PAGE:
(ii) Establish arrangements to ensure that audit trails are appropriately preserved

(iii) Establish written procedures for the proper documentation of all operational and monitoring procedures

(iv) Have reporting systems in place to ensure that comprehensive information can be compiled for risk management and decision-making purposes

(v) Have appropriate monitoring procedures in place to ensure the integrity of data and that data inputted into the risk management systems is consistent with relevant transactional and financial information

(vi) Appoint a person with appropriate experience and qualifications to be the information technology manager to maintain the integrity of the firm’s operating systems

(f) Risk management

(i) Formulate policies and procedures in accordance with the proposed business scope, including:

(I) Establishing appropriate risk-taking limits for each major business area

(II) Establishing the methods for establishing risk-taking limits and notifying responsible persons

(III) Methods for measuring and monitoring risks

(IV) Procedures for handling exceptions to risk limits

(ii) The firm has sufficient capital to withstand expected risks and expenditures (typical practice is to budget the quick funds surplus calculated in accordance with Part VI (Financial Soundness)

(iii) Set a time for reviewing established policies (e.g. periodically or when business and market changes occur)

(iv) Appoint a person with appropriate qualifications and authority to be an independent risk manager or risk management core function, to oversee and monitor the risks assumed by the firm and the systems established

(v) Have procedures in place to ensure that the firm regularly uses appropriate measures to conduct stress testing

HKVAC’s genius lies in turning complex considerations into specific ratings based on objective data, which can more effectively inform investors of the operating conditions and potential risks of relevant platforms. However, the accuracy and limitations of the ‘objective data’ itself – some of which is obtained from exchanges – may affect the functionality of risk ratings.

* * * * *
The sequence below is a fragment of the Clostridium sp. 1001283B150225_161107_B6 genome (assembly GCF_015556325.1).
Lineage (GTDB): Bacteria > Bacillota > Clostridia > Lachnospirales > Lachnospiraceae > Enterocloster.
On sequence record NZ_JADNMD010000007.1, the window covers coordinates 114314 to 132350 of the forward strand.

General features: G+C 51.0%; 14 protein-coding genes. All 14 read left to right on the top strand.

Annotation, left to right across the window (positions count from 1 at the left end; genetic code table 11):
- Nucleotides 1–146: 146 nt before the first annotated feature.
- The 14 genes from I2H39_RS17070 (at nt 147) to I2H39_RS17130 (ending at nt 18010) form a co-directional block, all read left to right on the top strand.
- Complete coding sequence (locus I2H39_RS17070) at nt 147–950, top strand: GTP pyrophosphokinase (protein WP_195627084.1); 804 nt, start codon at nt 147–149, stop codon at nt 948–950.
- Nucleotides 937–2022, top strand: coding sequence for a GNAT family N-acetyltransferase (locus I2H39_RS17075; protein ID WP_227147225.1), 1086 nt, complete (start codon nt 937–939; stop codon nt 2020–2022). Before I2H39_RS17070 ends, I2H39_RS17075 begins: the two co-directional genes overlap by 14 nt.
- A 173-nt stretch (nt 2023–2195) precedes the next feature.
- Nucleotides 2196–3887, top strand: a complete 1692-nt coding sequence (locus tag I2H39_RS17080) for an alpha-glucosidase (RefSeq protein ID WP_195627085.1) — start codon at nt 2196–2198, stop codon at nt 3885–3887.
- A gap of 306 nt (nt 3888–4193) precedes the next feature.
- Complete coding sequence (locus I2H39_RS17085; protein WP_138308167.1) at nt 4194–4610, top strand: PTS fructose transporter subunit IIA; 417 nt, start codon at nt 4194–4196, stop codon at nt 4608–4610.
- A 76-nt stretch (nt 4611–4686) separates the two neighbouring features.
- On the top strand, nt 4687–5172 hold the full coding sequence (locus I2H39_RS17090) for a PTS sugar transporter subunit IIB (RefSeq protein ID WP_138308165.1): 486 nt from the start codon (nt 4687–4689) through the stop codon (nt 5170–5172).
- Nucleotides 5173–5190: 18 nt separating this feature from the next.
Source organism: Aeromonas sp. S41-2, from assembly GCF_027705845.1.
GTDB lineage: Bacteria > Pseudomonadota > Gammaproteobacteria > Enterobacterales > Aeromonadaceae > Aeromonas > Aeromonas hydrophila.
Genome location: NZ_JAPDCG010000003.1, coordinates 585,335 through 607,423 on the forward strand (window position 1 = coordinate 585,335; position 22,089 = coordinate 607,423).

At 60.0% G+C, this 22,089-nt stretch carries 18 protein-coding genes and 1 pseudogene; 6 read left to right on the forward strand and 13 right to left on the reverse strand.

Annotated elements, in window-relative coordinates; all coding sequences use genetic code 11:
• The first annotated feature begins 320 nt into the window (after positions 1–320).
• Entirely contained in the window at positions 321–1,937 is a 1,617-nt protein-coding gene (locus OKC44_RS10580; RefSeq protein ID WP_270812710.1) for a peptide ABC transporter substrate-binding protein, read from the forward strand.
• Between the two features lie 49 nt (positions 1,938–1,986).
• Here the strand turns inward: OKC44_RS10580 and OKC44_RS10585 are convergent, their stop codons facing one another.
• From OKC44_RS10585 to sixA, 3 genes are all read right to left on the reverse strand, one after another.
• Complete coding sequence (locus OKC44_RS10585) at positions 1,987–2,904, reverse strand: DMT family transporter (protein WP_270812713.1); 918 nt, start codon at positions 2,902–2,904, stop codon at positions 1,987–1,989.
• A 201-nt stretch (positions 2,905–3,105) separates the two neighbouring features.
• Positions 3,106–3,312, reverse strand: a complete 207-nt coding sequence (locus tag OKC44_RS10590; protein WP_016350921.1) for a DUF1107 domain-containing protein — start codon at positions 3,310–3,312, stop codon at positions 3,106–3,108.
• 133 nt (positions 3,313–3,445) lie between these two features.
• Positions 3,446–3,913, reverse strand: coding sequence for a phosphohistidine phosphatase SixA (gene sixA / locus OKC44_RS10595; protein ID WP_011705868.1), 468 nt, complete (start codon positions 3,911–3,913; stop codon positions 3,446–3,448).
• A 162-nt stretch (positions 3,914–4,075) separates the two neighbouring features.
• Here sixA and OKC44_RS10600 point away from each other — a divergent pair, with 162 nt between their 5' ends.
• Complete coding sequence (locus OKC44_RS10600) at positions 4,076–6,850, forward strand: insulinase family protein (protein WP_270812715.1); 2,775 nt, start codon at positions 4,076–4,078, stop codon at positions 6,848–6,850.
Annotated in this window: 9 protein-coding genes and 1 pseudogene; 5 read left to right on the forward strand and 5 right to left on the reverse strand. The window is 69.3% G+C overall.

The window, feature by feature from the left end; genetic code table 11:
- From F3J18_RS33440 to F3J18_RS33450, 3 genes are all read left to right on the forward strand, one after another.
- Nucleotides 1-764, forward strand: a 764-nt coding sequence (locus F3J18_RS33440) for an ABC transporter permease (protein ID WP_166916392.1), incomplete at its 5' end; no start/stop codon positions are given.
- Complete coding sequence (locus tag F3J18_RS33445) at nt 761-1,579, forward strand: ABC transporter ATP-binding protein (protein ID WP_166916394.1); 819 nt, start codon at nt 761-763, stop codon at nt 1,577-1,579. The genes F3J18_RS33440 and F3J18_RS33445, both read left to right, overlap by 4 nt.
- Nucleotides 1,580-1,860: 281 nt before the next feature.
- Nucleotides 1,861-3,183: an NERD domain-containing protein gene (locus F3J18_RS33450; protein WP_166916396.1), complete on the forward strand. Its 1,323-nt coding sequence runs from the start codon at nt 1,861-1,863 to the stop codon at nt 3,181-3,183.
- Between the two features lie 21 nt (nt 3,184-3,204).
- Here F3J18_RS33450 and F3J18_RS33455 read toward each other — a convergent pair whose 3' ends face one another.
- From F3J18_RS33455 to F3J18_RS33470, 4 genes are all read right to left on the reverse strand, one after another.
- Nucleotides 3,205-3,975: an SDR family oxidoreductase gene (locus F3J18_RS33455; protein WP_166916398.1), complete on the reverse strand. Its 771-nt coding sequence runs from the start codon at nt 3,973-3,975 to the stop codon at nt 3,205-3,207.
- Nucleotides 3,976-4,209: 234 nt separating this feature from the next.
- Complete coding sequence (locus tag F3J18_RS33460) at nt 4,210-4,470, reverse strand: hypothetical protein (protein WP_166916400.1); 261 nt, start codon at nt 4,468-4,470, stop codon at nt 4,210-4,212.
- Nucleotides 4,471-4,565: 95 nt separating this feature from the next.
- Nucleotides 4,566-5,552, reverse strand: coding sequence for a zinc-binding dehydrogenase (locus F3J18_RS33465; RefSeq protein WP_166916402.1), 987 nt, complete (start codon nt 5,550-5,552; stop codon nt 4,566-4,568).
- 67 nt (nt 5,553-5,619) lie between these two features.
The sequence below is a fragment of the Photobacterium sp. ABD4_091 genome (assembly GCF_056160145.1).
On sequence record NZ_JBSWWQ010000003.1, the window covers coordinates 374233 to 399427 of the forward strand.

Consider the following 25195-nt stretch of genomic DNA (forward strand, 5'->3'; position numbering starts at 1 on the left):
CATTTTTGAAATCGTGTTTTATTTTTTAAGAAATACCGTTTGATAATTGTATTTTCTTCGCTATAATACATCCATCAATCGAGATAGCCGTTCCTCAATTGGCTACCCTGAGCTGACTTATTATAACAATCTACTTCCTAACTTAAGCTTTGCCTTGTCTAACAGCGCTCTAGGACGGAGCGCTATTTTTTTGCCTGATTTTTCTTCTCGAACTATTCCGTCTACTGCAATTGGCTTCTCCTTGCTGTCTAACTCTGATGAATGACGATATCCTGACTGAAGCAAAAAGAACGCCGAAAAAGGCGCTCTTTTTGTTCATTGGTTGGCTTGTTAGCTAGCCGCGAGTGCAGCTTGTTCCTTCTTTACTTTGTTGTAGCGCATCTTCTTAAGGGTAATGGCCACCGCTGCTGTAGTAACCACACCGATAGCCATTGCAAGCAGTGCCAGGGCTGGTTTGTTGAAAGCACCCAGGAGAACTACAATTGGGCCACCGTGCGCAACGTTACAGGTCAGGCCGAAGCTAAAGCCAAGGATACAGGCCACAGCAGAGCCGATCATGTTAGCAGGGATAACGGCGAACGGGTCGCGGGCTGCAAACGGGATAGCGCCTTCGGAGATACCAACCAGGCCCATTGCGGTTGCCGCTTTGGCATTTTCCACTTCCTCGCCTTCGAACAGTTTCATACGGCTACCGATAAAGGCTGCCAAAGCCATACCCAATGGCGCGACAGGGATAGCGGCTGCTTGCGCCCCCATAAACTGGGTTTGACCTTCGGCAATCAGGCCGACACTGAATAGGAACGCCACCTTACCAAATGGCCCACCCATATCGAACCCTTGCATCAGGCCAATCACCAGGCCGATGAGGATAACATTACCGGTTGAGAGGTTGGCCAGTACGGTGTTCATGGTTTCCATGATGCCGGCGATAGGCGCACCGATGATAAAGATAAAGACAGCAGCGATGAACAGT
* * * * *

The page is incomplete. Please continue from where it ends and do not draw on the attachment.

As regulatory frameworks around the world tighten, Hong Kong has successively released a “consultation summary” to open up retail investment and established HKVAC to provide credit ratings for trading platforms and currencies, which is of great significance:

1. Enhance consumer protection. Consumers can more easily understand the operation of the platform through credit ratings, and spontaneously choose more reliable platforms for trading.

2. Promote platform competition. Virtual platform trading ratings can encourage platforms to improve service quality, strengthen security measures, improve user satisfaction, and promote competition between platforms, thereby promoting the development of the industry.

3. Enhance regulatory effectiveness. Objective data will help regulatory authorities better understand the operation of the platform, timely discover and solve problems, and improve regulatory effectiveness.

However, even if the regulatory framework and compensation mechanism of the SFC will effectively protect investors, the Sa family team especially reminds investors not to ignore the non-transparency of cryptocurrency trading itself, which may cause non-compliance, money laundering, fraud and other crimes, and the high risk brought by the strong volatility of the cryptocurrency market itself.